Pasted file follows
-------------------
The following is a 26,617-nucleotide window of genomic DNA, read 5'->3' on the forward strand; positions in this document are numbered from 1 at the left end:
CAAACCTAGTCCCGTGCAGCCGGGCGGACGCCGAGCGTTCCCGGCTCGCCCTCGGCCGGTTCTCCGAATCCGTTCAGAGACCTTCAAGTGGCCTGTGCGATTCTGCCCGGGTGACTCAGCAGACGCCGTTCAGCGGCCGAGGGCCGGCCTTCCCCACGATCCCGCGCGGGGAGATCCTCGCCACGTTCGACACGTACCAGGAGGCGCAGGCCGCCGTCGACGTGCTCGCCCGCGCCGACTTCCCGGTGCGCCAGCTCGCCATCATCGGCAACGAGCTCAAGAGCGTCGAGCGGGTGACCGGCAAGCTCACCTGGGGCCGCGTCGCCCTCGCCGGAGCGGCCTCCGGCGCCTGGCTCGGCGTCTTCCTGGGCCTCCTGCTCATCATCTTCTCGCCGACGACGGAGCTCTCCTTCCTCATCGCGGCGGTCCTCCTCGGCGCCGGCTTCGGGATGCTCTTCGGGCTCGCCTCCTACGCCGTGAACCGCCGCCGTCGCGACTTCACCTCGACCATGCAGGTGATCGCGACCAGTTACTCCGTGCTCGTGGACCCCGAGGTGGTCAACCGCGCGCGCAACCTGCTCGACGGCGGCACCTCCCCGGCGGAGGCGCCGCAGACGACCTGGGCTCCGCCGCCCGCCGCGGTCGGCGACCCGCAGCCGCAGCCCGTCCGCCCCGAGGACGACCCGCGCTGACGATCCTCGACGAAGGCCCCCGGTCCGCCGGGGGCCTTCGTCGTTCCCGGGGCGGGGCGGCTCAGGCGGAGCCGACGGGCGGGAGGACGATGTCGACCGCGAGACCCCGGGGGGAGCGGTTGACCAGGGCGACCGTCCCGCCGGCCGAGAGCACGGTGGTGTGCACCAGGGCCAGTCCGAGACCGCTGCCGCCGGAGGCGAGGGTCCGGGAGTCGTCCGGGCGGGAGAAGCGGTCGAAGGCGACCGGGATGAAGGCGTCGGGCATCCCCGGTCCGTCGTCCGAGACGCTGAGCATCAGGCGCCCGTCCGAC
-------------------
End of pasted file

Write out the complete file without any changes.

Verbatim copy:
The following is a 26,617-nucleotide window of genomic DNA, read 5'->3' on the forward strand; positions in this document are numbered from 1 at the left end:
CAAACCTAGTCCCGTGCAGCCGGGCGGACGCCGAGCGTTCCCGGCTCGCCCTCGGCCGGTTCTCCGAATCCGTTCAGAGACCTTCAAGTGGCCTGTGCGATTCTGCCCGGGTGACTCAGCAGACGCCGTTCAGCGGCCGAGGGCCGGCCTTCCCCACGATCCCGCGCGGGGAGATCCTCGCCACGTTCGACACGTACCAGGAGGCGCAGGCCGCCGTCGACGTGCTCGCCCGCGCCGACTTCCCGGTGCGCCAGCTCGCCATCATCGGCAACGAGCTCAAGAGCGTCGAGCGGGTGACCGGCAAGCTCACCTGGGGCCGCGTCGCCCTCGCCGGAGCGGCCTCCGGCGCCTGGCTCGGCGTCTTCCTGGGCCTCCTGCTCATCATCTTCTCGCCGACGACGGAGCTCTCCTTCCTCATCGCGGCGGTCCTCCTCGGCGCCGGCTTCGGGATGCTCTTCGGGCTCGCCTCCTACGCCGTGAACCGCCGCCGTCGCGACTTCACCTCGACCATGCAGGTGATCGCGACCAGTTACTCCGTGCTCGTGGACCCCGAGGTGGTCAACCGCGCGCGCAACCTGCTCGACGGCGGCACCTCCCCGGCGGAGGCGCCGCAGACGACCTGGGCTCCGCCGCCCGCCGCGGTCGGCGACCCGCAGCCGCAGCCCGTCCGCCCCGAGGACGACCCGCGCTGACGATCCTCGACGAAGGCCCCCGGTCCGCCGGGGGCCTTCGTCGTTCCCGGGGCGGGGCGGCTCAGGCGGAGCCGACGGGCGGGAGGACGATGTCGACCGCGAGACCCCGGGGGGAGCGGTTGACCAGGGCGACCGTCCCGCCGGCCGAGAGCACGGTGGTGTGCACCAGGGCCAGTCCGAGACCGCTGCCGCCGGAGGCGAGGGTCCGGGAGTCGTCCGGGCGGGAGAAGCGGTCGAAGGCGACCGGGATGAAGGCGTCGGGCATCCCCGGTCCGTCGTCCGAGACGCTGAGCATCAGGCGCCCGTCCGAC